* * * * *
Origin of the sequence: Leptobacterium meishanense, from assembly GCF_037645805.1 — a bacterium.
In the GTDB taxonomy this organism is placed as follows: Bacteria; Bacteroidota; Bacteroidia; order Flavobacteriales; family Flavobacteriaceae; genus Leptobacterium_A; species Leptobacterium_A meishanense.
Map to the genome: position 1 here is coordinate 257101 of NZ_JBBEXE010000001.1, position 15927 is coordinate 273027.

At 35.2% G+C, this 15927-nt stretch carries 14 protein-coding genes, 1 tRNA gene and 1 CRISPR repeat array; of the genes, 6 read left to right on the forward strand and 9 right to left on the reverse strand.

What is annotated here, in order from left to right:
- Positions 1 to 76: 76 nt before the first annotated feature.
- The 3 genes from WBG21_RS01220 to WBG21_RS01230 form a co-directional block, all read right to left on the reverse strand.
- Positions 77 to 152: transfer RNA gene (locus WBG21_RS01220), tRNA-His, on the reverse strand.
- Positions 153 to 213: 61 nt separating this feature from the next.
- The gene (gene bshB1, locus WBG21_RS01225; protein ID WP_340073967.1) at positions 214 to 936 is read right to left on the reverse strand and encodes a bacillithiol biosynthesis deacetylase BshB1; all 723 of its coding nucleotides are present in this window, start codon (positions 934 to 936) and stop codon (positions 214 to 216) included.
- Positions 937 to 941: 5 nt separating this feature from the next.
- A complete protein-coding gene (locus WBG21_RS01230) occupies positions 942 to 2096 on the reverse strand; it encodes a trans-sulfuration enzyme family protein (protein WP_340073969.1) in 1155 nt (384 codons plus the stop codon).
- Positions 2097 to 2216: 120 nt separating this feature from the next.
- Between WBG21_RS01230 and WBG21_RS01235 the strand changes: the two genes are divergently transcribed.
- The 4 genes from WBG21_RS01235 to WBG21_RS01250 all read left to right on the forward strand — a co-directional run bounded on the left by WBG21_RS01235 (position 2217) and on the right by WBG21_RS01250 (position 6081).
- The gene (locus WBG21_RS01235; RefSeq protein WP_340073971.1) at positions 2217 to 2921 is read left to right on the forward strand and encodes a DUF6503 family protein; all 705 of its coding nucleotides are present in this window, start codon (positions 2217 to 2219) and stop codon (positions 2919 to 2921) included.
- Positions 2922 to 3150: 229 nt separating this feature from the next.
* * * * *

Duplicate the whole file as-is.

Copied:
Origin of the sequence: Leptobacterium meishanense, from assembly GCF_037645805.1 — a bacterium.
In the GTDB taxonomy this organism is placed as follows: Bacteria; Bacteroidota; Bacteroidia; order Flavobacteriales; family Flavobacteriaceae; genus Leptobacterium_A; species Leptobacterium_A meishanense.
Map to the genome: position 1 here is coordinate 257101 of NZ_JBBEXE010000001.1, position 15927 is coordinate 273027.

At 35.2% G+C, this 15927-nt stretch carries 14 protein-coding genes, 1 tRNA gene and 1 CRISPR repeat array; of the genes, 6 read left to right on the forward strand and 9 right to left on the reverse strand.

What is annotated here, in order from left to right:
- Positions 1 to 76: 76 nt before the first annotated feature.
- The 3 genes from WBG21_RS01220 to WBG21_RS01230 form a co-directional block, all read right to left on the reverse strand.
- Positions 77 to 152: transfer RNA gene (locus WBG21_RS01220), tRNA-His, on the reverse strand.
- Positions 153 to 213: 61 nt separating this feature from the next.
- The gene (gene bshB1, locus WBG21_RS01225; protein ID WP_340073967.1) at positions 214 to 936 is read right to left on the reverse strand and encodes a bacillithiol biosynthesis deacetylase BshB1; all 723 of its coding nucleotides are present in this window, start codon (positions 934 to 936) and stop codon (positions 214 to 216) included.
- Positions 937 to 941: 5 nt separating this feature from the next.
- A complete protein-coding gene (locus WBG21_RS01230) occupies positions 942 to 2096 on the reverse strand; it encodes a trans-sulfuration enzyme family protein (protein WP_340073969.1) in 1155 nt (384 codons plus the stop codon).
- Positions 2097 to 2216: 120 nt separating this feature from the next.
- Between WBG21_RS01230 and WBG21_RS01235 the strand changes: the two genes are divergently transcribed.
- The 4 genes from WBG21_RS01235 to WBG21_RS01250 all read left to right on the forward strand — a co-directional run bounded on the left by WBG21_RS01235 (position 2217) and on the right by WBG21_RS01250 (position 6081).
- The gene (locus WBG21_RS01235; RefSeq protein WP_340073971.1) at positions 2217 to 2921 is read left to right on the forward strand and encodes a DUF6503 family protein; all 705 of its coding nucleotides are present in this window, start codon (positions 2217 to 2219) and stop codon (positions 2919 to 2921) included.
- Positions 2922 to 3150: 229 nt separating this feature from the next.